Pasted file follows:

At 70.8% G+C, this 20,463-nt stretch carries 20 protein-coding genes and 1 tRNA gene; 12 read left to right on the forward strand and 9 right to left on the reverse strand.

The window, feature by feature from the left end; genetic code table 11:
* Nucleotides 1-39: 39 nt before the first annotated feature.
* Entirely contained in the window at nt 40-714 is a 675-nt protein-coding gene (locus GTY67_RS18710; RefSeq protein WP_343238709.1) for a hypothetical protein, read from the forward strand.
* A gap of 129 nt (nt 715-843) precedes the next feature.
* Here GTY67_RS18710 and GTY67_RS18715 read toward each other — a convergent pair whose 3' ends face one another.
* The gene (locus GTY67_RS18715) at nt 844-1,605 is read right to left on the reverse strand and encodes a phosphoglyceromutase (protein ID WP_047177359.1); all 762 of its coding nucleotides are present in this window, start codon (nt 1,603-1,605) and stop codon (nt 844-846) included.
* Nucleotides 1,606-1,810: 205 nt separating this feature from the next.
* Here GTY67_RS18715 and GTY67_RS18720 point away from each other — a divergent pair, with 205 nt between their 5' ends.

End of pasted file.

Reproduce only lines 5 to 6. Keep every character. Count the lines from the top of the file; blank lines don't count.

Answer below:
* A gap of 129 nt (nt 715-843) precedes the next feature.
* Here GTY67_RS18710 and GTY67_RS18715 read toward each other — a convergent pair whose 3' ends face one another.